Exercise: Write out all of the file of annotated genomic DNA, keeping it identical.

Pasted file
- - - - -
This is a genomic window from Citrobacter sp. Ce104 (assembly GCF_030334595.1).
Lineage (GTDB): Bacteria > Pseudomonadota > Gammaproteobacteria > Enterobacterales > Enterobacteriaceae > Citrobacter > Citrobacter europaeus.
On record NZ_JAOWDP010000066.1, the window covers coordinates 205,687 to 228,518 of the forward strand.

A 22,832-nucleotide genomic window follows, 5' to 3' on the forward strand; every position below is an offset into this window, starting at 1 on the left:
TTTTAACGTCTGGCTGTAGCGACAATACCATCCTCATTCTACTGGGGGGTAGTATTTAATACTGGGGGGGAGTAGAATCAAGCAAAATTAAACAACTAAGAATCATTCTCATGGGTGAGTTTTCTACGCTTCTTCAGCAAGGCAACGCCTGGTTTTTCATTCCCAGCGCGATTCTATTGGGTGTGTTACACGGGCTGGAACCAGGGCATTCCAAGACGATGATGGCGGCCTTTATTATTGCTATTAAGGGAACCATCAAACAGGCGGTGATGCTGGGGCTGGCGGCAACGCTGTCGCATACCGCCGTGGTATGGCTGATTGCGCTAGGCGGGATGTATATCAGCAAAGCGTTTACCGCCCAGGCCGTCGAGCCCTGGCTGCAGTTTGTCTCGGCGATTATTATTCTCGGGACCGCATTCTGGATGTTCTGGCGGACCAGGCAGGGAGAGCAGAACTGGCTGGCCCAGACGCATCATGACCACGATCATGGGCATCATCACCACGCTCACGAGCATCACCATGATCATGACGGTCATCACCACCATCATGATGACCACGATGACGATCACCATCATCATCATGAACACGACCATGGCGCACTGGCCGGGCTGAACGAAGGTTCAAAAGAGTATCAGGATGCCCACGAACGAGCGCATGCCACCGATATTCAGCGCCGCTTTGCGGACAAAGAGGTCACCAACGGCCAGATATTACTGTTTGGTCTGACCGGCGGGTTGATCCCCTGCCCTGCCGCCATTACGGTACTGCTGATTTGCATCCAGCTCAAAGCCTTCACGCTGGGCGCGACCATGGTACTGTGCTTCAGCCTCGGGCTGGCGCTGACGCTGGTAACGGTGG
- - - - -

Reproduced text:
This is a genomic window from Citrobacter sp. Ce104 (assembly GCF_030334595.1).
Lineage (GTDB): Bacteria > Pseudomonadota > Gammaproteobacteria > Enterobacterales > Enterobacteriaceae > Citrobacter > Citrobacter europaeus.
On record NZ_JAOWDP010000066.1, the window covers coordinates 205,687 to 228,518 of the forward strand.

A 22,832-nucleotide genomic window follows, 5' to 3' on the forward strand; every position below is an offset into this window, starting at 1 on the left:
TTTTAACGTCTGGCTGTAGCGACAATACCATCCTCATTCTACTGGGGGGTAGTATTTAATACTGGGGGGGAGTAGAATCAAGCAAAATTAAACAACTAAGAATCATTCTCATGGGTGAGTTTTCTACGCTTCTTCAGCAAGGCAACGCCTGGTTTTTCATTCCCAGCGCGATTCTATTGGGTGTGTTACACGGGCTGGAACCAGGGCATTCCAAGACGATGATGGCGGCCTTTATTATTGCTATTAAGGGAACCATCAAACAGGCGGTGATGCTGGGGCTGGCGGCAACGCTGTCGCATACCGCCGTGGTATGGCTGATTGCGCTAGGCGGGATGTATATCAGCAAAGCGTTTACCGCCCAGGCCGTCGAGCCCTGGCTGCAGTTTGTCTCGGCGATTATTATTCTCGGGACCGCATTCTGGATGTTCTGGCGGACCAGGCAGGGAGAGCAGAACTGGCTGGCCCAGACGCATCATGACCACGATCATGGGCATCATCACCACGCTCACGAGCATCACCATGATCATGACGGTCATCACCACCATCATGATGACCACGATGACGATCACCATCATCATCATGAACACGACCATGGCGCACTGGCCGGGCTGAACGAAGGTTCAAAAGAGTATCAGGATGCCCACGAACGAGCGCATGCCACCGATATTCAGCGCCGCTTTGCGGACAAAGAGGTCACCAACGGCCAGATATTACTGTTTGGTCTGACCGGCGGGTTGATCCCCTGCCCTGCCGCCATTACGGTACTGCTGATTTGCATCCAGCTCAAAGCCTTCACGCTGGGCGCGACCATGGTACTGTGCTTCAGCCTCGGGCTGGCGCTGACGCTGGTAACGGTGG